of that putrid Karl Marx,
and quote Fanon’s remarks;

the extreme melancholy
implicit in the folly

of that ideologue Louis
Althusser, who’s screwy.

Who imagines it’s svelte
to Foucault in the veld?

Won’t you cast off the fetter
of not wanting verse better?

I enquire, really, truly,
can you tolerate Mbuli?

(I’m getting so cross
my great mind’s at a loss.)

6

Yet, despite your indifference
some of us will continue
to do best what we do
with such dogged persistence:

our acumen will not be
unremarked, unrewarded;
each poem’ll be hoarded,
a trove for the cognoscenti.

Posterity will gather
our art’s far superior
to the blatant hysteria
of ideological blather;

then, our genius unfurled
and the hoi polloi gaping,
just watch us escaping
your
(so passé)
Third
World!

Kelwyn Sole, Projections in the Past Tense, Ravan Press, 1992


V.S. Nightfall 2.0

10 June 2008, 9:46 pm

At the recent Calabash Literary Festival in Jamaica, Derek Walcott reportedly had an audience riveted when he lashed out at Naipaul in the form of satirical verse. Here is an extract from the poem, “The Mongoose”*, grabbed from The Guardian and where you can also read a report on the event by Daniel Trilling:

I have been bitten, I must avoid infection
Or else I’ll be as dead as Naipaul’s fiction.
Read his last novels, you’ll see just what I mean
A lethargy, approaching the obscene.
The model is more ho-hum than Dickens;
The essays have more bite, they scatter chickens
like critics, but each stabbing phrase is poison
Since he has made that snaring style a prison.
The plots are forced, the prose sedate and silly
The anti-hero is a prick named Willie
Who lacks the conflict of a Waugh or Lawrence
And whines with his creator’s self-abhorrence.** (The Guardian, 1 June 2008)

* As the reporter points out, the Mongoose was brought to the Caribbean from India, by the British.

** The extract is probably as transcribed by the journalist; my version differs from The Guardian’s in that I have rearranged line-breaks according to the rhyming couplets.

And here’s a different extract, pulled from the New Statesman, but as reported by the same Daniel Trilling:

So the old mongoose, still making good money
Is a burnt out comic, predictable, unfunny.
The joy of supplements, his minstrel act
Delighting editors, endorsing facts
Over fiction, tearing colleagues and betters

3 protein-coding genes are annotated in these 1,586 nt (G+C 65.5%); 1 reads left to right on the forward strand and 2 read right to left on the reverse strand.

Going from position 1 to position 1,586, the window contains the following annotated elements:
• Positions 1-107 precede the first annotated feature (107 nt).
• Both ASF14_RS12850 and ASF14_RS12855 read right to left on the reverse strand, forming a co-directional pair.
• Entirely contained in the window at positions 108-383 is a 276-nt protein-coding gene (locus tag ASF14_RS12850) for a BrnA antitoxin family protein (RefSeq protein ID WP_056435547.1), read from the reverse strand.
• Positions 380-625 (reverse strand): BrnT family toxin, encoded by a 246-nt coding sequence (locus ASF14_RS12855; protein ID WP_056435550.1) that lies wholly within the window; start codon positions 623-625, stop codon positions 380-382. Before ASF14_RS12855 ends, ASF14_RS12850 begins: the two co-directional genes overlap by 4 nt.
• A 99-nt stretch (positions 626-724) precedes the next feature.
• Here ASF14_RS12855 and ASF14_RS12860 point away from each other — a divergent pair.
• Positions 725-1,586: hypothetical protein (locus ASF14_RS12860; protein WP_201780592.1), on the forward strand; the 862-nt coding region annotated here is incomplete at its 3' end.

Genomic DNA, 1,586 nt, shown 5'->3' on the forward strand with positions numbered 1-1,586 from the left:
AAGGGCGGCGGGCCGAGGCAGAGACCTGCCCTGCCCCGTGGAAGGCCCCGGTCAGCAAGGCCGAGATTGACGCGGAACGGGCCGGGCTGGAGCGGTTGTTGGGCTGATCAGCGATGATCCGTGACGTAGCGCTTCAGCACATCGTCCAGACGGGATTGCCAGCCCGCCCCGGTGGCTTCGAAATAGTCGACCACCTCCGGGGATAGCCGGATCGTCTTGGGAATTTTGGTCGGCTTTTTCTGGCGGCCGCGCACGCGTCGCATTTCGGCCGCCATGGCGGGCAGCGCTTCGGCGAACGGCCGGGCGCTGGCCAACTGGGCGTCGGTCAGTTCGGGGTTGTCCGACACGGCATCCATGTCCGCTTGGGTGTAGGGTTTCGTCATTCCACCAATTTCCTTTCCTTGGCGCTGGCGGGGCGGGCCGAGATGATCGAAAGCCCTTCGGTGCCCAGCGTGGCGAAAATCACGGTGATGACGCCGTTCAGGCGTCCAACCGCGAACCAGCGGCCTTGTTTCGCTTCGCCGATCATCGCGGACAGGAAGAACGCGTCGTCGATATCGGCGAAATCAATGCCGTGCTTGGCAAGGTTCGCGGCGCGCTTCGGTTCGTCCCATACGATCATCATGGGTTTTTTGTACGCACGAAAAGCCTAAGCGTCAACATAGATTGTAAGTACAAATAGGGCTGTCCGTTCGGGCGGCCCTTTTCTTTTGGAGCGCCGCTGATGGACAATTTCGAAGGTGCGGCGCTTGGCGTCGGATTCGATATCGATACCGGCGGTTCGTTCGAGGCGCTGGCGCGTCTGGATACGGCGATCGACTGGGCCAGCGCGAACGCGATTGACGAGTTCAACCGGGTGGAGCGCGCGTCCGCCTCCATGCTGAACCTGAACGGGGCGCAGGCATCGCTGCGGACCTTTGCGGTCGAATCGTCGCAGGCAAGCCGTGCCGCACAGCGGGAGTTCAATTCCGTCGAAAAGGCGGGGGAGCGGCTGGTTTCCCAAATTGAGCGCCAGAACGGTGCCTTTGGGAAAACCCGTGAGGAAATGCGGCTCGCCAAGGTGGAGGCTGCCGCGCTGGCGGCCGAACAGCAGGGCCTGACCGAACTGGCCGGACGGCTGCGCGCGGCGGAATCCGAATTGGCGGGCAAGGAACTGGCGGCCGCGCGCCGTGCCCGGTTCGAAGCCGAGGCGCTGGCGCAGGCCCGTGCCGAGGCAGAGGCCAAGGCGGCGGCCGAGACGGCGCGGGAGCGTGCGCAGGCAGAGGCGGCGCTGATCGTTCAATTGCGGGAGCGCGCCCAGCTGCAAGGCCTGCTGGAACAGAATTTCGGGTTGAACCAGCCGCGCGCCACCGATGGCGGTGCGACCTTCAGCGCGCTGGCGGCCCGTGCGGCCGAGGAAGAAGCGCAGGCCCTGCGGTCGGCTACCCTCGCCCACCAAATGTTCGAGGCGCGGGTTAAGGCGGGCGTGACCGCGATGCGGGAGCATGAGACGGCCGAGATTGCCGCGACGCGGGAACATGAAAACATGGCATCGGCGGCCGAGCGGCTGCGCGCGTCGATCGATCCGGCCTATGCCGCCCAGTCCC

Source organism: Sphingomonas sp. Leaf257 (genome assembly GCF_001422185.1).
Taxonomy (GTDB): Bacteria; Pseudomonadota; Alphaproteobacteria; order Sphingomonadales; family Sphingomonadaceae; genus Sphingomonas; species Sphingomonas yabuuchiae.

To pieces in the name of English letters.
The feathers fly, the snow comes drifting down,
The mongoose keeps its class act as a clown.
It can do cartwheels of exaggeration;
Mostly it snivels, proud of being Asian;
Of being attached to nothing, race or nation.
It would be just as if a corpse took pride in its decay
After its gift had died and off the page
Its biles exude the stench
Of envy, “la pourriture” in French.
Cursed its first breath for being Trinidadian,
then wrote the same piece for the English Guardian.
Once he liked humans, how long ago this was
The mongoose wrote “A House for Mr Biswas”. (New Statesman, 29 May 2008)

The press was actually scooped on this story by a blogger in Kingston, Jamaica, Annie Paul. You can listen to a podcast of Walcott’s interview with Kwame Dawes and reading poetry at the Calabash Festival at Open Source.


Satiric Flash Animation

17 April 2008, 5:07 pm

Ever since I saw it a few years ago, I’ve never failed to laugh at “I never copped a feel”, a flash animation music video featuring a cartoon Michael Jackson singing and dancing to a parody of one of his songs. But I only discovered today who the creator of that video is: Dominic Tocci. His website features a host of his animations and the two I like best so far are “D.R.A.F.T.“, a ridiculously funny one with Bush rapping to a Fifty Cent song (apparently around since at least 2005; how did I miss it?);  and “Everybody hates Saddam“, a rap featuring the said former leader of Iraq. But do take a few minutes or an hour to check out the rest.